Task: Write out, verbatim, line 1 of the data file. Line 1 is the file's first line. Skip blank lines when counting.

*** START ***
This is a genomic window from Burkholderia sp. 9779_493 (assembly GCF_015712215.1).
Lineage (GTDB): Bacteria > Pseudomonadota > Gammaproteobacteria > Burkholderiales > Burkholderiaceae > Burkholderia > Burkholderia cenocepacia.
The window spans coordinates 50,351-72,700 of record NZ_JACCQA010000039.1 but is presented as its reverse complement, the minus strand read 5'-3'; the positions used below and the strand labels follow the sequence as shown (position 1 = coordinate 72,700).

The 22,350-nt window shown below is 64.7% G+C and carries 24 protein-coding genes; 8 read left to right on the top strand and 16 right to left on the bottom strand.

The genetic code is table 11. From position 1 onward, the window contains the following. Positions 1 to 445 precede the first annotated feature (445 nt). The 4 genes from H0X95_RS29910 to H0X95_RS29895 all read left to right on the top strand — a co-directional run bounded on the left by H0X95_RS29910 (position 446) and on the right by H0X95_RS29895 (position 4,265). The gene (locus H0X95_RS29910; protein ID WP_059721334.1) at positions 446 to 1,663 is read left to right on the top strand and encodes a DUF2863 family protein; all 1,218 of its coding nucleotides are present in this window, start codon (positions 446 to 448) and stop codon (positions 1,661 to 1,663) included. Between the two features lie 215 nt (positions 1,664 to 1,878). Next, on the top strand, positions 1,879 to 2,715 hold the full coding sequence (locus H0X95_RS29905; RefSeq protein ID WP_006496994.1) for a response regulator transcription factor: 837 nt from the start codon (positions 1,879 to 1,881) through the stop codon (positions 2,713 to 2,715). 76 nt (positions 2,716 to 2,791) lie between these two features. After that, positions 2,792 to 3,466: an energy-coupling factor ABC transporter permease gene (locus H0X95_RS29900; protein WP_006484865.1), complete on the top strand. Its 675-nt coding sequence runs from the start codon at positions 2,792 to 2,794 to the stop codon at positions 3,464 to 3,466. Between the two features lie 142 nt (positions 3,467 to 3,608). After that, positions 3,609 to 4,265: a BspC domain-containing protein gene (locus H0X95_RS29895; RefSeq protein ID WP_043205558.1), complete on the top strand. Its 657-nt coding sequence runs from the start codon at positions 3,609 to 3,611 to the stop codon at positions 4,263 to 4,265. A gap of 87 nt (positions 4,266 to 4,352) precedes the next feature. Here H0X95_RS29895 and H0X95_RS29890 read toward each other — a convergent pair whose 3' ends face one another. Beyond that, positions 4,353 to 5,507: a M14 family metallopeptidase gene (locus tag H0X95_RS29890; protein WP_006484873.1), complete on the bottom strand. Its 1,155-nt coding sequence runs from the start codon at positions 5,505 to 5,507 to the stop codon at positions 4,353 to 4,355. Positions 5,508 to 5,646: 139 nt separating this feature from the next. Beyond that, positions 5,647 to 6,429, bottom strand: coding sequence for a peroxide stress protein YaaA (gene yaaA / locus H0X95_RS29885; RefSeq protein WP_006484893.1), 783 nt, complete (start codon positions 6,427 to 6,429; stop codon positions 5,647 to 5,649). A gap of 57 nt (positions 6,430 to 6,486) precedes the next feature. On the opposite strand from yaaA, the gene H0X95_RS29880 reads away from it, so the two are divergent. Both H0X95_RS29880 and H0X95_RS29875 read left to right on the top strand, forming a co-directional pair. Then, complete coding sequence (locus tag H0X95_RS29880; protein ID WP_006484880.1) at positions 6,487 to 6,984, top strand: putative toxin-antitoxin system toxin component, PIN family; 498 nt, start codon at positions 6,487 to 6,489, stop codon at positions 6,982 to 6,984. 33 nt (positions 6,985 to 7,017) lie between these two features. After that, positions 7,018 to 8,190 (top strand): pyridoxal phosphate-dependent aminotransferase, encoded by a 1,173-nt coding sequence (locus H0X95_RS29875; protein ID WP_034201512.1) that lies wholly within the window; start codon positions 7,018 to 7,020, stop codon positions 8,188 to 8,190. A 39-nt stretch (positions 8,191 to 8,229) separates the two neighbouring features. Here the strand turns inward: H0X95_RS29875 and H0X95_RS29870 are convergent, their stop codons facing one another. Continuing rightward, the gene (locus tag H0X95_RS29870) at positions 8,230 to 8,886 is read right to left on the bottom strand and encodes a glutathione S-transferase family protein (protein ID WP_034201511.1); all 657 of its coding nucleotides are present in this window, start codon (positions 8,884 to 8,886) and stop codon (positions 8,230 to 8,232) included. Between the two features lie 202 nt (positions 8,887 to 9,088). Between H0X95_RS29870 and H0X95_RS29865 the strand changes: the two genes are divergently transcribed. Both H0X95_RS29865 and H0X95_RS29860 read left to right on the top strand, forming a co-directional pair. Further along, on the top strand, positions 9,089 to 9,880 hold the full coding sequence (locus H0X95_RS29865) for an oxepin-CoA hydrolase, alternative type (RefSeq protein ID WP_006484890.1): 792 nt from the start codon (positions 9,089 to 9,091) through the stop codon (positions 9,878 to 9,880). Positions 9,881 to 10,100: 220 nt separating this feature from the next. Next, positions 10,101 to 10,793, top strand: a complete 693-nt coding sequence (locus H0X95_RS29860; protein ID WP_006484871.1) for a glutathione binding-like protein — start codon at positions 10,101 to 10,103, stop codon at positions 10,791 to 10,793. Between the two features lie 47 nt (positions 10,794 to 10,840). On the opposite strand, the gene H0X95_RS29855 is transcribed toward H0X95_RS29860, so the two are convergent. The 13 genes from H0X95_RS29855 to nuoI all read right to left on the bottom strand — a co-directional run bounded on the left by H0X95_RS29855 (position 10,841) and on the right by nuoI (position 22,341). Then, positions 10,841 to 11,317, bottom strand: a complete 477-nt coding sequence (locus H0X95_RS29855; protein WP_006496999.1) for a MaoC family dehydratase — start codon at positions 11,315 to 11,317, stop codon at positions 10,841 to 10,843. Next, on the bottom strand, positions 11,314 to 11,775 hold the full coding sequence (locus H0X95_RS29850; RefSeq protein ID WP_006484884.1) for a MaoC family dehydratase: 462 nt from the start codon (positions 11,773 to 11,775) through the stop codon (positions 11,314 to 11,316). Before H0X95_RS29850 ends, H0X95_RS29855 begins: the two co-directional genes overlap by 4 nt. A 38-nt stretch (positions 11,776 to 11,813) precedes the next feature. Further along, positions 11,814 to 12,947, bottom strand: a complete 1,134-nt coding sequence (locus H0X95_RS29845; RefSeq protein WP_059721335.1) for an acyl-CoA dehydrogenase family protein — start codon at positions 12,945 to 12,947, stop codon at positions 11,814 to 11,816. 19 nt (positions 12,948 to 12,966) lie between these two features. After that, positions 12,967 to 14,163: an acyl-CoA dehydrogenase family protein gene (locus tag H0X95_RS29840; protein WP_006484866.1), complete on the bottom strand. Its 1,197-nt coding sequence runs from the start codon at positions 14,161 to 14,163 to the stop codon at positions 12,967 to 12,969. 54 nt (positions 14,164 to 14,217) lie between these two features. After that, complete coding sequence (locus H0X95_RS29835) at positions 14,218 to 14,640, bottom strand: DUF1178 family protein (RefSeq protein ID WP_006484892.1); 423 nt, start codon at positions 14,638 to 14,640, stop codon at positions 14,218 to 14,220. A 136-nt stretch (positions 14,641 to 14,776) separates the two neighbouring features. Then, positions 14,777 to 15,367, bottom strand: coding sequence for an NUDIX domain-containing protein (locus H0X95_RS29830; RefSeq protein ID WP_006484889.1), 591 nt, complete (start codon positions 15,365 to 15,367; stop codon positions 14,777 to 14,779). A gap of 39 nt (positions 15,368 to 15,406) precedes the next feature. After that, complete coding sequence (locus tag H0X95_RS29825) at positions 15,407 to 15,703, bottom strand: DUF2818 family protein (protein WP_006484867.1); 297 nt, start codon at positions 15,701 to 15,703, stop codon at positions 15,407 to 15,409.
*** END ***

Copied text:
This is a genomic window from Burkholderia sp. 9779_493 (assembly GCF_015712215.1).